There were ninety and nine that safely lay
In the shelter of the fold.
But one was out on the hills away,
Far off from the gates of gold.
Away on the mountains wild and bare.
Away from the tender Shepherd’s care.
One of the joys of this year’s Belfast Film Festival is that the BBC are running free screenings of a variety of programmes from their archive. Tomorrow sees the return of Doctor Who and the City of Death and Quatermass and the Pit. Mother’s Day hasn’t prevented both screenings selling out.
But this afternoon, a Play for the Day written by Northern Ireland born author and producer Maurice Leitch and originally transmitted on the BBC in 1983 was dusted down and screened to a packed audience in Broadcasting House.
Gates of Gold is set in rural Co. Antrim back in 1959. Fourteen year old Grace lives with her foster parents on a farm. She has a learning disability, but helps out on the farm. Her Dad has allowed a travelling tent mission to set up in one of his fields.
The film mimics Grace’s sporadic speech, starting very slowly, with noises of the countryside and very little dialogue. There’s real attention to detail that reminds me of visiting relatives’ homes in the Glens of Antrim: the farm house clock ticking away loudly in the background of every downstairs conversation.
Intrigued by the sound of an organ, Grace explores the “canvas cathedral” and is befriended by the youthful George McQuiston (Bryan Murray who later played Brookside’s Trevor Jordache), even joining in to sing along as he practices his playing.
On the mission’s first evening, Pastor Eric Kells speaks to a full tent. He cites the 100th anniversary of the 1859 revival in the region. While the opening music was joyful, his message is serious and hell-bent.
“Feel the powerful rays of salvation coming down from the mercy seat … feel the burning rays …”
George is invited up to give his “powerful” testimony.
“Friends, before I discovered that ‘laundry of love’ I smoked; I drank alcohol; I gambled; I spent my money on other things I’m too ashamed to mention tonight; … on one occasion I even stole.”
The rhetoric’s emotion is turned up along with the accompanying organ music and singing in the background as Pastor Kells begins the altar call. Grace stands to go forward but her parents restrain her and make her sit down. But she’s a changed girl, tackling her tasks around the farm with renewed enthusiasm and a smile on her face.
There are numerous tensions throughout the well-crafted 68 minute television play. Grace’s mother is very hard on her foster child – “I’m determined the while that child is in my care she’ll be protected from herself” – and clashes with her more laid back husband.
Pastor Kells and George aren’t a happy partnership, and fall well short of the ideals they preach. Kells is found of “the devil’s buttermilk” and George is passionate about more than just music.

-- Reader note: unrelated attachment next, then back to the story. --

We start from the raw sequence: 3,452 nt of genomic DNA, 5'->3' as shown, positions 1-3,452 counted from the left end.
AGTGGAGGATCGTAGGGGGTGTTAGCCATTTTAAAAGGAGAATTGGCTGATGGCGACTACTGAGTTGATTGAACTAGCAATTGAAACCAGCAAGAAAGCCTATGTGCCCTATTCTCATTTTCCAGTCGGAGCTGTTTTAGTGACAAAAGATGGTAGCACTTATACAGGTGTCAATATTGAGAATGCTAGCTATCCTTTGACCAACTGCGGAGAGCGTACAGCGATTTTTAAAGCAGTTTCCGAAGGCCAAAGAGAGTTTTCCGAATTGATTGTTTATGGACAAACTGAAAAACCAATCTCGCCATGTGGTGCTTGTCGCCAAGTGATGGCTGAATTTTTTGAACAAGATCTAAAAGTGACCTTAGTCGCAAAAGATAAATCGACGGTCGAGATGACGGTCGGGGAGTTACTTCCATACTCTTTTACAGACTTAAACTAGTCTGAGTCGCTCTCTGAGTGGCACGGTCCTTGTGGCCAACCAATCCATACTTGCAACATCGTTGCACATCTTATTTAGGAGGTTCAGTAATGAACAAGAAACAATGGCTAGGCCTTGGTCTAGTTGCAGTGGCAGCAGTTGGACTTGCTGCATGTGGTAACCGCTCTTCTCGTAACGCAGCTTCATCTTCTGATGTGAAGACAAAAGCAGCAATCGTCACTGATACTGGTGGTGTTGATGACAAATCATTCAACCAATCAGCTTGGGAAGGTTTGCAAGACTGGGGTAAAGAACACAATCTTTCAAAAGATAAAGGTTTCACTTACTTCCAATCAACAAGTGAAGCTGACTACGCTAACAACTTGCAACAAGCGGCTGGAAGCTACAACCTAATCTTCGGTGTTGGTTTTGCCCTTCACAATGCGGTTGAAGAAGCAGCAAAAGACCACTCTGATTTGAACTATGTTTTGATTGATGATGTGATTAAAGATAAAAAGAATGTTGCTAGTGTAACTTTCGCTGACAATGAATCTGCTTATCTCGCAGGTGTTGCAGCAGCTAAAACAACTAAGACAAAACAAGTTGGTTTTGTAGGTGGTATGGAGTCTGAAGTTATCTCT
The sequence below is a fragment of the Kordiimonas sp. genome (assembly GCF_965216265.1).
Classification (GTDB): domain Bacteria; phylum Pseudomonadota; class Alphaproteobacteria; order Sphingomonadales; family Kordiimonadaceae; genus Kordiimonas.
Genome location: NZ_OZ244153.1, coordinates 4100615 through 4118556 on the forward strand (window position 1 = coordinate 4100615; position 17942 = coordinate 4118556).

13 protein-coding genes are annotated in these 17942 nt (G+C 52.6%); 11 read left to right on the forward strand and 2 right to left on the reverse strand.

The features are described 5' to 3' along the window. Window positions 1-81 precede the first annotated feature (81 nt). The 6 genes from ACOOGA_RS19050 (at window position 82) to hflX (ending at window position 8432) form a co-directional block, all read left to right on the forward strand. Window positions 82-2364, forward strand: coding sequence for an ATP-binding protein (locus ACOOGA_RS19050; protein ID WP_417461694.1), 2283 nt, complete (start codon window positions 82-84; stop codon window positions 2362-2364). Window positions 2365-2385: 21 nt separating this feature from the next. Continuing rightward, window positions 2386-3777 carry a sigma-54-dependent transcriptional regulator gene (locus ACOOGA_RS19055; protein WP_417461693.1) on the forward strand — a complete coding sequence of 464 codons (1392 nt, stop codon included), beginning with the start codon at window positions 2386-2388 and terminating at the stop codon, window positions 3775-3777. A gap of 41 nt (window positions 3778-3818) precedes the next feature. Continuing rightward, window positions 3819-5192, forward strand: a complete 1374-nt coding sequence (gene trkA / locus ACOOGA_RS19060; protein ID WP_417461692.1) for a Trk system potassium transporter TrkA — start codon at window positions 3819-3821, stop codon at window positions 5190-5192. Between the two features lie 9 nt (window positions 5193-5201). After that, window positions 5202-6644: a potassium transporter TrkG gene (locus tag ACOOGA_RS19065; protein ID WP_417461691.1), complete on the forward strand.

And finally, the straight-laced local Presbyterian minister is unimpressed with the “lurid import” from across the Atlantic that is leading his congregation astray.
“I have been hearing disturbing accounts of what has been happening [in the crusade tent] … Much noise and a good deal of hysteria … Although the scriptures say the Lord’s house has many mansions … [this] does not give man licence to abandon old forms of worship or invent new ones … sensationalism imported from the United States of America … Join me in saying no – a resounding no – to this crude and dubious enterprise.”
As I watched, I was challenged by the emptiness and joylessness of most of the religion being portrayed on the screen. The tent crusade had emotion and music, but it drove people to faith more through a message about hell than expounding the “laundry of love”. And the traditional indigenous congregation lacked any sensible connection to the modern world with which to engage those sitting on the pews.
“Our old fashioned ways have stood the test of time.”
Or perhaps the old fashioned ways continued to bore people senseless and accurately relate to so little of their lives and communities that your message continues to bypass them and leave them uninspired?
Possibly the most Christ-like character in the programme was Grace’s foster dad. Hard working and hen pecked, he was generous with his land, appreciated his daughter’s help, understood the need to make allowances for her, encouraged her, and tried to keep her out of trouble. He could sense her change in attitude after her tent experiences, and it didn’t frighten him. Of all the characters, he related most honestly to Grace.
Sitting in 2011 watching Gates of Gold I wonder how much our attitudes to learning disabilities have changed since 1959. I also wonder whether the 1983 judgement on 1959 Christian services would be any less painful if it looked at today’s expression of church?
Like a good play or a good film, it leaves you with more questions than answers.
(The lovely couple sat next to me left with even more questions since they were expecting to see an adaption of Frank McGuinness’ 2006 play Gates of Gold rather than a very different story of life and love!)